Why do graduates struggle for jobs in India?

Why do graduates struggle for jobs in India?
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Highlights

The clamour around jobs and unemployment has been there for several years. Despite the advent of technology and accessibility of education and resources, not much has improved. If you look at India, approximately 65 lakh graduates pass out every year which includes approximately 15 lakh engineers.

The clamour around jobs and unemployment has been there for several years. Despite the advent of technology and accessibility of education and resources, not much has improved. If you look at India, approximately 65 lakh graduates pass out every year which includes approximately 15 lakh engineers.

The output is year on year and experts keep saying 'We need skills'. What exactly are these skills? How can we build them? In the last two decades serving as the director of a management institute under the Symbiosis International University I must have interviewed close to 8,000 graduates for MBA programmes. Since management is an interdisciplinary area I've had the opportunity to look at graduates with engineering, BBA, BSc, BCA, BA, BCom, CA, BPharma and even Hotel Management degrees.

Lack of domain knowledge

The rigour of non-engineering courses is not adequate. In fact most of them are pretty easy going. Therefore students who are young and bubbling with energy have a lot of free time on their hands. The result is that a graduate is likely to have very limited basic domain knowledge for which he had primarily enrolled himself.

On top of it s/he has no other 'skills' that are required for getting employed. The college or educational institution therefore neither gives them skills which are essential for employment nor any domain knowledge required in a real work environment.

Lack of mentor

When there is no mentor to guide these students they end up making wrong decisions, often doing nothing on their own and completely waste their 3 to 4 years of 'prime time'. These are lakhs of youngsters aged between 21 and 23 bubbling with energy, who are unable to find a direction. Majority of parents have no clue as to how to guide them. This not only happens in small or tier 2/3 towns but also in metros!

Transformation and missed opportunities

I have seen thousands of students who transformed themselves from being mediocre to becoming extraordinary performers. I have also seen students losing a lifetime golden opportunity and some who missed the boat to glory and success. Why some succeed and why do several others fail?

In life some become 'haves' and most remain 'have nots'. Most graduates who are unemployable are also directionless with a lack of job-relevant skills and domain knowledge.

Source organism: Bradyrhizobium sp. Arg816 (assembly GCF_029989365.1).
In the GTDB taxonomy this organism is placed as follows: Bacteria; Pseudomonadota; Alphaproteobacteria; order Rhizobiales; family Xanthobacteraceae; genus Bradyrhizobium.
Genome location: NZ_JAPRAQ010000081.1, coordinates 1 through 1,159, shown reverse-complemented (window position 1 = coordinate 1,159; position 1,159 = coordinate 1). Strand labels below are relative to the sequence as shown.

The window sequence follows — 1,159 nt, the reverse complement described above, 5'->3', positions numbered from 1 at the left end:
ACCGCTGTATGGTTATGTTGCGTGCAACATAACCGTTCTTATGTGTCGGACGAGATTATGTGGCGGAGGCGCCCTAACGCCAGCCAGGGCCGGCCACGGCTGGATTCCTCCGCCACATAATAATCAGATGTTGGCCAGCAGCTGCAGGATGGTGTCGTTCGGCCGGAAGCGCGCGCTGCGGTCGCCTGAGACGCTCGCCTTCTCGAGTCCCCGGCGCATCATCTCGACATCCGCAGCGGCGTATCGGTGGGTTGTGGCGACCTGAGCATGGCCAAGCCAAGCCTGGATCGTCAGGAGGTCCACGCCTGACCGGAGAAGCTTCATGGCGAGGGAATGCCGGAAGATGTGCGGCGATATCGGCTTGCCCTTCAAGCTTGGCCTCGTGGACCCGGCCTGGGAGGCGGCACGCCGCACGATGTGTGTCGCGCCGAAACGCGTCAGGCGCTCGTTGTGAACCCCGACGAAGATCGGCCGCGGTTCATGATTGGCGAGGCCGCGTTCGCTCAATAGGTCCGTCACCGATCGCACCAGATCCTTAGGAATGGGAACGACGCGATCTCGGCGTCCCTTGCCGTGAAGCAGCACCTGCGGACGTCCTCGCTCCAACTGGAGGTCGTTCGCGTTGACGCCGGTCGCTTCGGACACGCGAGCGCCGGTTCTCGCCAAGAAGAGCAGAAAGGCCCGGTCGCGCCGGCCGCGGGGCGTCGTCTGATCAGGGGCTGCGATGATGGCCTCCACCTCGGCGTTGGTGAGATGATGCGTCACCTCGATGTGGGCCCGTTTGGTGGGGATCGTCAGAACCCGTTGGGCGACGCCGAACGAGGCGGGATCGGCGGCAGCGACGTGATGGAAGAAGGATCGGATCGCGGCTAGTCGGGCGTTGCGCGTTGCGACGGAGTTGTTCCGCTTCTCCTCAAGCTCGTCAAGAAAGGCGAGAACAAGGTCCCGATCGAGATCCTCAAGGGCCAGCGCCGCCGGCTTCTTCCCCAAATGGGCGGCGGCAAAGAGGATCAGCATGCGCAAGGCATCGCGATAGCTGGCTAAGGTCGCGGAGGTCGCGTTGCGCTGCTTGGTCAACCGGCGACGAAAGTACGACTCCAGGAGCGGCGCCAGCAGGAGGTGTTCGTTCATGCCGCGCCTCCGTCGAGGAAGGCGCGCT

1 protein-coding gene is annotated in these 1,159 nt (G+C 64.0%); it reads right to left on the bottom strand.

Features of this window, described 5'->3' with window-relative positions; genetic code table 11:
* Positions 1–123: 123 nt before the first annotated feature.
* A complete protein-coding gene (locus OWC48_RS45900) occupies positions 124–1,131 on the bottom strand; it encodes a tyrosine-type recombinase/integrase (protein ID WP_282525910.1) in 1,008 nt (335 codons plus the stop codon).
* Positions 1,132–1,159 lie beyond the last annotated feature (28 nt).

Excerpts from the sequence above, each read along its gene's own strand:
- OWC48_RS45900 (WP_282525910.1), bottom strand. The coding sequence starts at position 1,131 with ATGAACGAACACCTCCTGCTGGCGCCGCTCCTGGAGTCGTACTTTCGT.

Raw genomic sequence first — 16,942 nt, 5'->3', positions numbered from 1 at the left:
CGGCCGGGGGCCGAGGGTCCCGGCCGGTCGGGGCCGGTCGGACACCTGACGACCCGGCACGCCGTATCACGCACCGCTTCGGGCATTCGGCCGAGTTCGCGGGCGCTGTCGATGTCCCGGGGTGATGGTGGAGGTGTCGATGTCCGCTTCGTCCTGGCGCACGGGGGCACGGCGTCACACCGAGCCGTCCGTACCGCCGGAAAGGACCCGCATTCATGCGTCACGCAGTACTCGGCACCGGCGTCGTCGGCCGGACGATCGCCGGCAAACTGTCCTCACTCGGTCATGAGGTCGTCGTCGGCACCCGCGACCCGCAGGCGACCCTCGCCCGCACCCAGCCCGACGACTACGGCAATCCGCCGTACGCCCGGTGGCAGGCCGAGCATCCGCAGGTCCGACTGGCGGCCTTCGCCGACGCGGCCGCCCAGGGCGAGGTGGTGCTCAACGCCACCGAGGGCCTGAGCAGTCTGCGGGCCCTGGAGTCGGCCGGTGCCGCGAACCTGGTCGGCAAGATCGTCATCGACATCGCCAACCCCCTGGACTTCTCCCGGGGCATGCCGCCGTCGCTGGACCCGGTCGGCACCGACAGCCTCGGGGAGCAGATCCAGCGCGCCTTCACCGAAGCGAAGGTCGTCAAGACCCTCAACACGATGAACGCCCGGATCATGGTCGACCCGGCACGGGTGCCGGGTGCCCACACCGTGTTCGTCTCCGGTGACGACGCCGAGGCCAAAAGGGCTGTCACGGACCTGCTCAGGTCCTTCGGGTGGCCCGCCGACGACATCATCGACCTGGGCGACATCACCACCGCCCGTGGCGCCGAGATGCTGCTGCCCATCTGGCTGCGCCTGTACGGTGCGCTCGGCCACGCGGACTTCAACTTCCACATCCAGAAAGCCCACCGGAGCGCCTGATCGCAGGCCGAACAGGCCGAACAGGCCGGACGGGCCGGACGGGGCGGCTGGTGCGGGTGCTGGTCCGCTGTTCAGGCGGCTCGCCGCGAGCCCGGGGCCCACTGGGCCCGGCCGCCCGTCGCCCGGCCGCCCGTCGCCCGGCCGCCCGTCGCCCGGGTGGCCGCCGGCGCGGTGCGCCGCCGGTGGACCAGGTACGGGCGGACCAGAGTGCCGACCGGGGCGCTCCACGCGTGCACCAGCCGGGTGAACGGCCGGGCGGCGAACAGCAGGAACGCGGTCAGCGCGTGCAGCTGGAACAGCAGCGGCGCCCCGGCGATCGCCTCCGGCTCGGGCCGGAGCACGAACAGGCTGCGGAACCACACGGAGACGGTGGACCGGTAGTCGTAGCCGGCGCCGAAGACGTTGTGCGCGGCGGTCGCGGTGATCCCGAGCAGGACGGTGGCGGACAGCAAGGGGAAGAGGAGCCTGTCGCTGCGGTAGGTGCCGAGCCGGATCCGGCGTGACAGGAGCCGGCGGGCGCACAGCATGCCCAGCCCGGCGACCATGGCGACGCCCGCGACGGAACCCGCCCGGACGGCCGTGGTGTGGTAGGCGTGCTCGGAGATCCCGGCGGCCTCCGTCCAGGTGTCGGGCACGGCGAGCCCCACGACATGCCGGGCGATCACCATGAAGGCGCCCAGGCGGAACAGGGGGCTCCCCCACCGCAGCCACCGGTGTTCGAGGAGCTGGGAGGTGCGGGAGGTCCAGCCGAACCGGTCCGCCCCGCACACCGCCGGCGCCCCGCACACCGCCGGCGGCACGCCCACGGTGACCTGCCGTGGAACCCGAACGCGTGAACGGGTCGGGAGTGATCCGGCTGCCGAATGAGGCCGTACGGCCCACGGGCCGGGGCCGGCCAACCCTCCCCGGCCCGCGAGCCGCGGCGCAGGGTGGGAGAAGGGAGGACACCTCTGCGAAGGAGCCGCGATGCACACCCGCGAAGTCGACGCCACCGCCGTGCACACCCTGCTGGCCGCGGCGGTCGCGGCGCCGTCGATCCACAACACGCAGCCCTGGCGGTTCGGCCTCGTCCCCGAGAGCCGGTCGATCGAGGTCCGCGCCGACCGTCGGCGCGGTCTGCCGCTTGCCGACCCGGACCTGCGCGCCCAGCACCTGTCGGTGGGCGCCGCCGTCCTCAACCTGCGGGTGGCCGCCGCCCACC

In fact they did very little to skill themselves during school and college days too. Their friends too are sailing in the same boat and cannot be of much use. It is not the fault of the students. This is a systemic problem. But if the system is not good enough, a student has to find a way to move forward in life. Make a good living, work confidently and move up the ladder - whichever ladder he wants to climb.

The gaping skill gap

When a fresh college graduate looks for a job what does the employer look at? What are his expectations from this 22 year old? Let us understand that a fresh graduate out of a college with no experience is not being interviewed for the position of a CEO or a vice president operations!

Even an MBA from a top B school is not hired for such positions. A fresher is going to be deployed at probably the bottom of the ladder (This should be taken in the right spirit as this is a fact!).

Any person who is interviewing a fresh graduate is analysing you based on these parameters:

l Is this person prepared to learn? Has s/he made any extra efforts to do something more than what s/he was told to do?

l Will s/he volunteer to walk that extra mile?

l Does s/he have a little more knowledge than his text books?

l Does s/he know what is happening around? Is s/he well informed and well read?

l Does s/he have an attitude to learn and a positive outlook towards life?'

The right attitude and personality

The methods of interview could be different but besides domain knowledge which is more important for IT/Tech jobs, the idea is to look at your overall development.

l Are you able to comprehend things, grasp questions?

l Are you open to new ideas?

Although HR professionals may not be able to judge your Emotional Quotient (EQ), the entire effort inadvertently evaluates you on that.

As they say... 'Companies hire on talent but fire on attitude'. A significant number of hiring managers attach a lot of weight to attitude and personality right in the beginning. 'If you have an employee with a great attitude but no training or skills versus one with a poor attitude with some education or training. Take the employee with the great attitude for they can be trained,' said Kailin Gow (a best-selling author).

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